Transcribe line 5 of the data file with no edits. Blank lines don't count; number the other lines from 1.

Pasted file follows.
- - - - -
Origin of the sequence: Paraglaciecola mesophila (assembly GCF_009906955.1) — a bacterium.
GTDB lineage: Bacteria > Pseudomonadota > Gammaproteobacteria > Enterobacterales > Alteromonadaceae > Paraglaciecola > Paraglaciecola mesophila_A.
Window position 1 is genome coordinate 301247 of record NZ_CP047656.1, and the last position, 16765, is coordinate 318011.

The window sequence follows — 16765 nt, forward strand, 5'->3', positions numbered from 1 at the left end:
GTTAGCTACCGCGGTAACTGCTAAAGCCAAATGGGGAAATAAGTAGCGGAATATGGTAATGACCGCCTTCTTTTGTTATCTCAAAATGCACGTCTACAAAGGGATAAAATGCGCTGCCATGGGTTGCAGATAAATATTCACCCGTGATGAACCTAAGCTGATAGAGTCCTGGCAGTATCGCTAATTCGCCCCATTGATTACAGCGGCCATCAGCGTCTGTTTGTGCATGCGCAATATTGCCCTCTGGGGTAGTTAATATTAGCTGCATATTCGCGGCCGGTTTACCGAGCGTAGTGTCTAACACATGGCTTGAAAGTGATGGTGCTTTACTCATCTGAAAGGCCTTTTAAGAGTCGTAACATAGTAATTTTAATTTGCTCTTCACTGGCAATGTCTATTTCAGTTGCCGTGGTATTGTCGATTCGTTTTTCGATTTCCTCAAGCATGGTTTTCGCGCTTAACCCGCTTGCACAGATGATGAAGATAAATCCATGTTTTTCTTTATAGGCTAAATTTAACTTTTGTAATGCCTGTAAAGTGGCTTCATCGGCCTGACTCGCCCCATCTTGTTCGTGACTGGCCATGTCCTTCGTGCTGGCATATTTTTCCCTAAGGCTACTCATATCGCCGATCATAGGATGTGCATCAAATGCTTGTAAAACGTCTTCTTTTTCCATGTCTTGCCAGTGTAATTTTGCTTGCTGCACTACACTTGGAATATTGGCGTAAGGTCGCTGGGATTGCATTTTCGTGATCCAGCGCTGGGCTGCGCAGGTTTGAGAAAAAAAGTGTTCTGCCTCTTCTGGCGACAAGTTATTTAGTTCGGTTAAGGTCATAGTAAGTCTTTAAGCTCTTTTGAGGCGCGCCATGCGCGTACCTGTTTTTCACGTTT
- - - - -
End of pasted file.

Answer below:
GTTAGCTACCGCGGTAACTGCTAAAGCCAAATGGGGAAATAAGTAGCGGAATATGGTAATGACCGCCTTCTTTTGTTATCTCAAAATGCACGTCTACAAAGGGATAAAATGCGCTGCCATGGGTTGCAGATAAATATTCACCCGTGATGAACCTAAGCTGATAGAGTCCTGGCAGTATCGCTAATTCGCCCCATTGATTACAGCGGCCATCAGCGTCTGTTTGTGCATGCGCAATATTGCCCTCTGGGGTAGTTAATATTAGCTGCATATTCGCGGCCGGTTTACCGAGCGTAGTGTCTAACACATGGCTTGAAAGTGATGGTGCTTTACTCATCTGAAAGGCCTTTTAAGAGTCGTAACATAGTAATTTTAATTTGCTCTTCACTGGCAATGTCTATTTCAGTTGCCGTGGTATTGTCGATTCGTTTTTCGATTTCCTCAAGCATGGTTTTCGCGCTTAACCCGCTTGCACAGATGATGAAGATAAATCCATGTTTTTCTTTATAGGCTAAATTTAACTTTTGTAATGCCTGTAAAGTGGCTTCATCGGCCTGACTCGCCCCATCTTGTTCGTGACTGGCCATGTCCTTCGTGCTGGCATATTTTTCCCTAAGGCTACTCATATCGCCGATCATAGGATGTGCATCAAATGCTTGTAAAACGTCTTCTTTTTCCATGTCTTGCCAGTGTAATTTTGCTTGCTGCACTACACTTGGAATATTGGCGTAAGGTCGCTGGGATTGCATTTTCGTGATCCAGCGCTGGGCTGCGCAGGTTTGAGAAAAAAAGTGTTCTGCCTCTTCTGGCGACAAGTTATTTAGTTCGGTTAAGGTCATAGTAAGTCTTTAAGCTCTTTTGAGGCGCGCCATGCGCGTACCTGTTTTTCACGTTT